“Come up with the agenda and talking points of the meeting and limit discussions to that,” he says. “Put a time limit on it. In this particular example I acted as the mediator. Whoever the mediator is should talk to the experts and come up with a plan on how the meeting should go first. If you bring people and just say, 'Yeah, let's just discuss this,' it becomes very unproductive. Come in and hear both sides of the argument. I reached out to the most vocal people and asked them for their sticking points and added it to the meeting agenda,” Hales suggests.
“Bringing in factual information and experts in the industry has helped me,” he adds. What I found is that you actually bring in someone who is an expert in the industry—either the legal side of it or the actual mortgage side, such as a loan officer. In this particular case, we brought in an attorney. The attorney is a neutral party who just came in to discuss the facts. I didn't bring a loan officer in but I had a lot of information about why adding more renters to a building it actually affects mortgage rates for people and also affects their FHA approval, and in turn affects the overall value when someone wants to sell.”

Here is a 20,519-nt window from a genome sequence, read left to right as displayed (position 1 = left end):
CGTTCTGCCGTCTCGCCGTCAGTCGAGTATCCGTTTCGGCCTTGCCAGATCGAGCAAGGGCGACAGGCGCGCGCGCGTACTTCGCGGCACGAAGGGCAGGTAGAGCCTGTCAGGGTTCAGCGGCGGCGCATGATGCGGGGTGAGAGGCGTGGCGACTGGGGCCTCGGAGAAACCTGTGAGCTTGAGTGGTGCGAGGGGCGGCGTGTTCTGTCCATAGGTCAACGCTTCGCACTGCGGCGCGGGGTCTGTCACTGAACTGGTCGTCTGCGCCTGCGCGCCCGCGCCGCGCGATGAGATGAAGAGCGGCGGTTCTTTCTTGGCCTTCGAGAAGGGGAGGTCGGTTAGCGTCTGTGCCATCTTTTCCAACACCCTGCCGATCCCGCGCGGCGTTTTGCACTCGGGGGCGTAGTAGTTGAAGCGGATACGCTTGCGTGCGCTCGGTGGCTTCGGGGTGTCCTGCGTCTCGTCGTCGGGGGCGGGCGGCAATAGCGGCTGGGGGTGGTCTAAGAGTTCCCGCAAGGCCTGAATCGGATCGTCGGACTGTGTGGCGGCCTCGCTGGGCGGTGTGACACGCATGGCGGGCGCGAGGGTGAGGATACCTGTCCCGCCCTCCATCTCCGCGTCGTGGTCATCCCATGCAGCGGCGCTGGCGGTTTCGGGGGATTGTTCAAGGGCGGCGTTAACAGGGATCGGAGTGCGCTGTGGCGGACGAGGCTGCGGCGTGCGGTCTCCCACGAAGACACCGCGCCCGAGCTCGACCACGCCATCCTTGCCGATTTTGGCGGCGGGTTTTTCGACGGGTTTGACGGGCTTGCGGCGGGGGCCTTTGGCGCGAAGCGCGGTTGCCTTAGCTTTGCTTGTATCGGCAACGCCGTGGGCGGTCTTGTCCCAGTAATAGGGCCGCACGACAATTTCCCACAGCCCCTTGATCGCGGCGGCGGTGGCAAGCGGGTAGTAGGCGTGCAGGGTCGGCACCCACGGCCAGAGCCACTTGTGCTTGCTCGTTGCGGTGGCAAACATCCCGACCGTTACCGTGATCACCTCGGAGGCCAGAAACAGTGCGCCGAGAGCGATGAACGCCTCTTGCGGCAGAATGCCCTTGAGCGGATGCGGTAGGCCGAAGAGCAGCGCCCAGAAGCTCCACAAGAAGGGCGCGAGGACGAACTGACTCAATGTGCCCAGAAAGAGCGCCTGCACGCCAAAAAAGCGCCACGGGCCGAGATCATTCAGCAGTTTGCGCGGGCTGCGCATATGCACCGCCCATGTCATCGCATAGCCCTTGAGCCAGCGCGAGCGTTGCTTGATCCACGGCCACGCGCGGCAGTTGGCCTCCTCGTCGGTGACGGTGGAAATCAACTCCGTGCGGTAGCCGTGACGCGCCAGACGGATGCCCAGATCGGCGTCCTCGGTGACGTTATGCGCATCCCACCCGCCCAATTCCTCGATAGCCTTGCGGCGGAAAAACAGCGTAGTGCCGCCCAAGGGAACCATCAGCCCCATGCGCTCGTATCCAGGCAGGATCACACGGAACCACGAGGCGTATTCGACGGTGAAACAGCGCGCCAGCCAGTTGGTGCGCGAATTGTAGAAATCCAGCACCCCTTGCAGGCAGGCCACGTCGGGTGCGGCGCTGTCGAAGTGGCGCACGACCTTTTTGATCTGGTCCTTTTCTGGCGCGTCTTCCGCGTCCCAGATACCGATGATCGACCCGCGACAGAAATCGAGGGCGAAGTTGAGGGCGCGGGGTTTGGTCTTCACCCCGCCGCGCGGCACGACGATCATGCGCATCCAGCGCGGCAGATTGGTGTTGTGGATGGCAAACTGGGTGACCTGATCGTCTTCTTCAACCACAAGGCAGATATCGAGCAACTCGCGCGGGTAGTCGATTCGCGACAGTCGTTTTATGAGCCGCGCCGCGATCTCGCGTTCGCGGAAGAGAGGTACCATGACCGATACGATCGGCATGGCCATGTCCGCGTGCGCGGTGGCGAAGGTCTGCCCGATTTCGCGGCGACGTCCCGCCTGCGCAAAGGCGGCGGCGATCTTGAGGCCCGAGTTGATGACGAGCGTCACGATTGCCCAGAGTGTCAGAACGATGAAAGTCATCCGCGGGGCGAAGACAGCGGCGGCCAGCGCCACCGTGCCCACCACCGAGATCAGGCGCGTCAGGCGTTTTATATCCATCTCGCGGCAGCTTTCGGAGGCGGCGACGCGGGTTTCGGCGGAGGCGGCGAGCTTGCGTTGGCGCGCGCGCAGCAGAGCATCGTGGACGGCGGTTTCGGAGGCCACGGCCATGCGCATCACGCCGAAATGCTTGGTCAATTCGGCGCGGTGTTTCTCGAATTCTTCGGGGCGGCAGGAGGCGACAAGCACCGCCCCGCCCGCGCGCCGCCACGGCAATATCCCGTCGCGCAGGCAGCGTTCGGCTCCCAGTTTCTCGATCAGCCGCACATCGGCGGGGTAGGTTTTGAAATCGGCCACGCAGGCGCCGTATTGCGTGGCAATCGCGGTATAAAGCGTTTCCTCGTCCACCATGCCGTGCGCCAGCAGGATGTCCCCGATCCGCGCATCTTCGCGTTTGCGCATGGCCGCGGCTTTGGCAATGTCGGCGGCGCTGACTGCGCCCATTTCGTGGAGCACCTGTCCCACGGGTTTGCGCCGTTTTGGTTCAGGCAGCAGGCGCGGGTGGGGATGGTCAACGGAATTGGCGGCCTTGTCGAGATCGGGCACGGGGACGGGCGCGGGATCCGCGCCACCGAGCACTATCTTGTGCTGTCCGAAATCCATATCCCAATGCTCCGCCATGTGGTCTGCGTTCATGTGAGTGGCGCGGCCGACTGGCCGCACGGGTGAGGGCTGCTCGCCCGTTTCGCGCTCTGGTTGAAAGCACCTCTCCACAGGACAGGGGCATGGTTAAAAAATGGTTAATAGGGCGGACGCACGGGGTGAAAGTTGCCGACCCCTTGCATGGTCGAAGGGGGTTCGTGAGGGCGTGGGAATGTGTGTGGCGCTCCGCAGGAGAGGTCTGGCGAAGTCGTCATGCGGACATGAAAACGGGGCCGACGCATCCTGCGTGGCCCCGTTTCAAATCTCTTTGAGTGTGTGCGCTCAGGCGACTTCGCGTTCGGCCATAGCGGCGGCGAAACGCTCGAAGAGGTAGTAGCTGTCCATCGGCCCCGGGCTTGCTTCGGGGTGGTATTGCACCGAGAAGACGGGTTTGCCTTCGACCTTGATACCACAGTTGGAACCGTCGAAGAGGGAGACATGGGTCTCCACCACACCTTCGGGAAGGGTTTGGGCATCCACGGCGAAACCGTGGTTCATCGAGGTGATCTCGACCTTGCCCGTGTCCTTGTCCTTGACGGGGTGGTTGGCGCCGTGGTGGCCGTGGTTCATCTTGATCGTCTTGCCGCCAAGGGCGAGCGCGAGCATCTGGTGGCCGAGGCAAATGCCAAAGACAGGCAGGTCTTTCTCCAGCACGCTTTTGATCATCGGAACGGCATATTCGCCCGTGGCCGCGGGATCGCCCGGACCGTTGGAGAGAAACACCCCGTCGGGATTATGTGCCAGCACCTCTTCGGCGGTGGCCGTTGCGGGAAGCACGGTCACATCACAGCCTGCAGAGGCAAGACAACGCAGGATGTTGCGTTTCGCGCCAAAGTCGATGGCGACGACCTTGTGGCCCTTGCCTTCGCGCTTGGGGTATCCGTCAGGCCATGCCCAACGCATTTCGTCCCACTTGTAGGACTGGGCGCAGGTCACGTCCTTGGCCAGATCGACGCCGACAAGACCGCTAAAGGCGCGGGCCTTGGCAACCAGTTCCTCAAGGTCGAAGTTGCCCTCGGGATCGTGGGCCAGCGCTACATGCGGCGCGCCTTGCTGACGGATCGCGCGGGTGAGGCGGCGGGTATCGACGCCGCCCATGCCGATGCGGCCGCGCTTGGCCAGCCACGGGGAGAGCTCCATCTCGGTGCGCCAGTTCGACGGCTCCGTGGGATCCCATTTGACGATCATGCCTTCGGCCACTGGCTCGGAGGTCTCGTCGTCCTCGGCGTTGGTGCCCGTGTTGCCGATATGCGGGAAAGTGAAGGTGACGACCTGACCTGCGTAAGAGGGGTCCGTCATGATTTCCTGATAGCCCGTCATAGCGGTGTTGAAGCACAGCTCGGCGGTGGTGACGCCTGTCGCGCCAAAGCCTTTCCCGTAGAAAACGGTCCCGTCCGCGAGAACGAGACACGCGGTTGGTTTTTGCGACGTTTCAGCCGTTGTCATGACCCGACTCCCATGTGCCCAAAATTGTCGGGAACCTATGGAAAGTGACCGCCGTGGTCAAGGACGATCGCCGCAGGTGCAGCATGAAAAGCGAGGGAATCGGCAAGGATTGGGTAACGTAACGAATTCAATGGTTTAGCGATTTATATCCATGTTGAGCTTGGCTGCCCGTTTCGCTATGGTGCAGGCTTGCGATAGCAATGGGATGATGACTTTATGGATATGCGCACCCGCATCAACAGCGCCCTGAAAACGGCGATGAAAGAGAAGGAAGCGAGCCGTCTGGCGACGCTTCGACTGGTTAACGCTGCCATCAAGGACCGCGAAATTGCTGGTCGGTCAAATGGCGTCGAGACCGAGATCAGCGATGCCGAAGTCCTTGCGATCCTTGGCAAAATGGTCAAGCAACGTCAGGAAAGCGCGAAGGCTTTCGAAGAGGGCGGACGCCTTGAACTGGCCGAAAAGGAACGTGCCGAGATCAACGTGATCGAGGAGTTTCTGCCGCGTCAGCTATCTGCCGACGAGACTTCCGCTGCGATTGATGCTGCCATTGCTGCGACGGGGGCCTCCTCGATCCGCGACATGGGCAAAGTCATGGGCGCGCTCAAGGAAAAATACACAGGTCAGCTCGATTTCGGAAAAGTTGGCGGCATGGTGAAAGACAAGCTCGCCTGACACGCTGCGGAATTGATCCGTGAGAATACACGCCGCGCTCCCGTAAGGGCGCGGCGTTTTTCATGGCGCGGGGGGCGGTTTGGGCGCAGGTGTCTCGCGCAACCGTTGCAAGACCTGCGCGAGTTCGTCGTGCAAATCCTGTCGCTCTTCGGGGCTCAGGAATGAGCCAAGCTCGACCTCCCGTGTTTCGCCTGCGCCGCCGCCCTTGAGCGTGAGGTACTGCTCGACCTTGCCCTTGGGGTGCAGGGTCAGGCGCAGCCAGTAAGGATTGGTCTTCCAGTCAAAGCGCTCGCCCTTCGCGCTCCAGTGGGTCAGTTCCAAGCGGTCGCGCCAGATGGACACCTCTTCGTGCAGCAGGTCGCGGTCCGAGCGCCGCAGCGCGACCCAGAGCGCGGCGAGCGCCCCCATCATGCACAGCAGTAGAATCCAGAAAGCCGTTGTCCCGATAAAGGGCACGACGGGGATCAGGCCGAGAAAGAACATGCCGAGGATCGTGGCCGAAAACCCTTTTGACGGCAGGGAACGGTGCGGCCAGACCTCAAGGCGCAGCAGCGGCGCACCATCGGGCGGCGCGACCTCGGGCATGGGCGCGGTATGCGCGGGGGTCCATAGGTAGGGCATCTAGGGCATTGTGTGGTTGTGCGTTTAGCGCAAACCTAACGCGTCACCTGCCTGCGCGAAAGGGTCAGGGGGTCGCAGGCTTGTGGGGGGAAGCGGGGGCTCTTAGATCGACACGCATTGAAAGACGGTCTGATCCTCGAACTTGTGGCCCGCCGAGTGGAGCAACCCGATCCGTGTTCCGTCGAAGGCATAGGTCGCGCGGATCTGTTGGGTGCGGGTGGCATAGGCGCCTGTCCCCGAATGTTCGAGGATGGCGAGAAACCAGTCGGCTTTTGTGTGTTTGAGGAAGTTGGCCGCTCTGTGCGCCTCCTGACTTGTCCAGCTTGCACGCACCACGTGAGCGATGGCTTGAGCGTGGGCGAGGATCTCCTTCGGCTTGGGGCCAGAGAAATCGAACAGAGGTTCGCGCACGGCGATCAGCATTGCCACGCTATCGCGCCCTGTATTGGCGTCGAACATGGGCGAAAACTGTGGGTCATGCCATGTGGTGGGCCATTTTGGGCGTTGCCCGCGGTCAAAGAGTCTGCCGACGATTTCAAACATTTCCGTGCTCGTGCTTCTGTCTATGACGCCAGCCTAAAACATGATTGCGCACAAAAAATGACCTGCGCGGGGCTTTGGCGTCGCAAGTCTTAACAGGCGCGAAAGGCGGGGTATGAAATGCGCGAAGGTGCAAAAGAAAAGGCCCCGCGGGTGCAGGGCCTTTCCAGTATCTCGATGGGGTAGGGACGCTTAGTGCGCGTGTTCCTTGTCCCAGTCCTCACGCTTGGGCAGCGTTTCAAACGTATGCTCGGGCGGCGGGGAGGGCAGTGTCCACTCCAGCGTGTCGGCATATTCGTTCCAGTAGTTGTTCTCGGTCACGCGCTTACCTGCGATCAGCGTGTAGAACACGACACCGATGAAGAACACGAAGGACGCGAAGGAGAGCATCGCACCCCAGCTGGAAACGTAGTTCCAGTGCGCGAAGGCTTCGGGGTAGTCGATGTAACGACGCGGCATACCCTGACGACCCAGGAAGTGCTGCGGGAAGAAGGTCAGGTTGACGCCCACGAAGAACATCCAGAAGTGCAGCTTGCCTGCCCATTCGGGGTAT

Learning to Listen
Lower costs and quicker results aside, one of the most beneficial aspects of ADR like mediation is that it forces parties to finally communicate—something that is essential not only for conflict resolution, but for promoting a harmonious living community.
“Often, the two parties are very busy talking from only their own perspective, and they are not often in the same room together. So as long as you have someone who can keep everything calm, which is a challenge—you have to continually work on that throughout the event—they can hear what the other person is saying. And very often, they hear a perspective they hadn't thought of. People are very busy thinking from their own perspective and not someone else's,” Cermak says. “I definitely think it's a great idea to have alternative dispute resolution in place before it gets to the court system, because it just gives community associations a bad name, as if we can't resolve issues that are seemingly small to the court system,” she adds.
Lisa Iannucci is a freelance writer and a frequent contributor to The Chicagoland Cooperator. Editorial Assistant Enjolie Esteve contributed to this article.